Zucker resigns as New York health commissioner after months of criticism over COVID policies
Dr. Howard Zucker, the embattled commissioner for the New York State Department of Health, tendered his resignation Thursday to Gov. Kathy Hochul.
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Dr. Howard Zucker, the embattled commissioner for the New York State Department of Health, tendered his resignation Thursday to Gov. Kathy Hochul, with the governor telling reporters he would stay until the position has been filled.
In a letter to the governor dated Thursday, Zucker said he worked with “fierce dedication to the public’s health” through several crises during his nearly seven-and-a-half-year tenure in the position. The last 18 months of which have been no exception to that due to the COVID-19 crisis.
“With almost 75 percent of the state’s population age 18 and older fully vaccinated, we are at the point of trying to ‘normalize’ living with this, now seemingly endemic, infectious disease, as we have done with other illnesses for which immunizations benefit the individual and the community,” he wrote in his letter. “The one important unresolved aspect is the need for pediatric vaccinations, which I see happening in the near future.”
New York was hit especially hard by the first wave of the pandemic in March and April of last year, and while the state took several aggressive measures that turned it from being a hot spot to a national leader, it occurred with controversy.
The biggest issue that hung over Zucker was a March 25, 2020, order that required nursing homes to admit COVID-19 positive individuals as residents. The move was deemed necessary because of the overwhelming need for hospital beds at the time.
Shortly after that policy was implemented, death rates due to the virus spiked. Zucker, then-Gov. Andrew Cuomo and others in the administration would claim staff members and visitors were the ones responsible for introducing the coronavirus into the long-term care facilities.
For months, the state tracked COVID-19 deaths at both nursing homes and hospitals. It wasn’t until a review by Attorney General Letitia James in January determined that the state downplayed the impact the virus had on nursing homes by about 50%. It did so by tying the death to where it occurred, at a hospital, instead of where it was contracted.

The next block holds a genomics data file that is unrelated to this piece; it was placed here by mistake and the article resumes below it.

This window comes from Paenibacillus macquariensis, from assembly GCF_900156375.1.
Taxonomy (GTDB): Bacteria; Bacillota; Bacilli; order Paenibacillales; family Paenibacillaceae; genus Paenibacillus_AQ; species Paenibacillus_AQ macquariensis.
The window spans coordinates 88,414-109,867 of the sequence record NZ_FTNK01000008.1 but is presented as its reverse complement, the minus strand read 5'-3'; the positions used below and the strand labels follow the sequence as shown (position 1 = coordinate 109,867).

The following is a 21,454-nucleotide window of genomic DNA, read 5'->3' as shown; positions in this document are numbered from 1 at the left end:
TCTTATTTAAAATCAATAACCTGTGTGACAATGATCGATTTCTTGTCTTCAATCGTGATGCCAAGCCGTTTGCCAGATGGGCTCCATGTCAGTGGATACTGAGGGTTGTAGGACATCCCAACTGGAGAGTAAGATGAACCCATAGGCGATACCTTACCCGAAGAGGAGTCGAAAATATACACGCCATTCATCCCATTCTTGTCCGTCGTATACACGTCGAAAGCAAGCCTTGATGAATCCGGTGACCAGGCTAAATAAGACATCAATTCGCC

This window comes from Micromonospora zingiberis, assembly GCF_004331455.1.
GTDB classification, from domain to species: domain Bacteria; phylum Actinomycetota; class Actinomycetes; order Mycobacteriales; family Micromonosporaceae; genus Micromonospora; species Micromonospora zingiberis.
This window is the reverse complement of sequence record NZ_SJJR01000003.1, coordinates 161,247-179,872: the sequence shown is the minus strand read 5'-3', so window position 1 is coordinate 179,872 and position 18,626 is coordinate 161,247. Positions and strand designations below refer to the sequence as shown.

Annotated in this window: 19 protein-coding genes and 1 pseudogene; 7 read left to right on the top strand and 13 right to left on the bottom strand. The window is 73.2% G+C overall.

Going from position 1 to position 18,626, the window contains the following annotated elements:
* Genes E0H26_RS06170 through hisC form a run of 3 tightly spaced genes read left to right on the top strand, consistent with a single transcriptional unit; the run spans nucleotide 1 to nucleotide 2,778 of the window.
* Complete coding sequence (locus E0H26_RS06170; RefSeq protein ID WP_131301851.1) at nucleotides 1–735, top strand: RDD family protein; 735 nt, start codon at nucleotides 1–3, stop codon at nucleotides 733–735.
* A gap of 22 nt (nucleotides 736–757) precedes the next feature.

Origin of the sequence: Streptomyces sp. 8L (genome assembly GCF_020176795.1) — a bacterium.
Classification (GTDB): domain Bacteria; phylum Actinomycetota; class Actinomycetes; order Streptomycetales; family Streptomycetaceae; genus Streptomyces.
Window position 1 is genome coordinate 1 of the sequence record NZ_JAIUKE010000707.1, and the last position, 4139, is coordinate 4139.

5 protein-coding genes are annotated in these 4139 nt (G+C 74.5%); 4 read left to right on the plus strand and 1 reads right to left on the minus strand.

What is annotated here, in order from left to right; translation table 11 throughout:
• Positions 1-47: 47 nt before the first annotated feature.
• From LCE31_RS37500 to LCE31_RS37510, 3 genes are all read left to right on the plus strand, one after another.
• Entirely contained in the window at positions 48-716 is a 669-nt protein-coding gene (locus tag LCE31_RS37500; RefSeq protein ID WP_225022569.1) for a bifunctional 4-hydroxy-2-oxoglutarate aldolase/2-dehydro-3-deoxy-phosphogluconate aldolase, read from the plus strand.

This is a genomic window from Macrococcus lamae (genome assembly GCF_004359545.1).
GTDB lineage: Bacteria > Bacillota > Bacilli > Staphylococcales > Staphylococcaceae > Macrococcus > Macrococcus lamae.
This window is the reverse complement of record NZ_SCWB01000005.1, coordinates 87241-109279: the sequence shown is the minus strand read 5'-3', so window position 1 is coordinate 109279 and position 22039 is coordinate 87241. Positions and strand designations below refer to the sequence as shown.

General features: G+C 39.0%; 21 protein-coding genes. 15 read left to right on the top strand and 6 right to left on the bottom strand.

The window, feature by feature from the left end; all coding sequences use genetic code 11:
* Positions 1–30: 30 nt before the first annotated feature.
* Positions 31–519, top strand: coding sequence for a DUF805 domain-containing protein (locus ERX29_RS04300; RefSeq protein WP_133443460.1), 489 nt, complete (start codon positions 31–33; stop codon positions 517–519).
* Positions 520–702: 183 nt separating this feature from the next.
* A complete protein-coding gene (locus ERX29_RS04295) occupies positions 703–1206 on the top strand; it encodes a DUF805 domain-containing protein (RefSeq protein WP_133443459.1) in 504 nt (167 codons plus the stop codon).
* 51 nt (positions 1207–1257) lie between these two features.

Others, including members of Congress and federal authorities, also have reviewed the state’s policies on nursing homes and reporting practices under the Cuomo Administration. It was also part of the impeachment inquiry undertaken by the Assembly Judiciary Committee.
After the attorney general’s report in January, Senate Republican Leader Rob Ortt, R-North Tonawanda, called for Zucker’s resignation.
“Howard Zucker chose to protect Andrew Cuomo’s political career above protecting the health of New Yorkers,” Ortt said in a statement. “We hope that he and Andrew Cuomo have occasion to continue discussing and refining their warped version of science during their retirement from public service.”
James, in a statement issued Thursday afternoon, said his departure “marks the end of a difficult chapter” for New York.
“While I thank him for his service, we need more transparency and accountability at the Department of Health as we continue to battle COVID-19,” she said.
To that point, Zucker was often criticized by legislators on both sides of the aisle for failing to provide them with the information they requested, in particular about the nursing home policy.
State Health Committee Chairman Gustavo Rivera, D-Bronx, said in a statement Zucker let the Department of Health become a “political tool,” and that affected his ability to serve New Yorkers.
“His resignation is warranted and another step toward ensuring we hold those who neglected their duties under the Cuomo Administration accountable,” Rivera said. “As we continue to face a devastating pandemic, we need the Department of Health to be fully transparent and functional.”
Hochul took over late last month after Cuomo resigned due to the findings from an independent investigation into sexual harassment allegations and what seemed to be a near-certain impeachment. One of her first actions was to change the reporting metrics for COVID-19 deaths to those counted by the U.S. Centers for Disease Control and Prevention.
That change bumped the death toll at the time by more than 27% to 55,395.
As Hochul was preparing to become governor, she told reporters and the public she would look to make significant changes in personnel. While she thanked Zucker for his service and appreciated his willingness to stay on for the time being, she also said she agreed with his decision to step down.
“I think I made it very clear on my first day in office that I’d be looking to build a new team, and I am building that team,” she said. “I’m just taking some time to build that team, but, there’ll be other changes forthcoming.”
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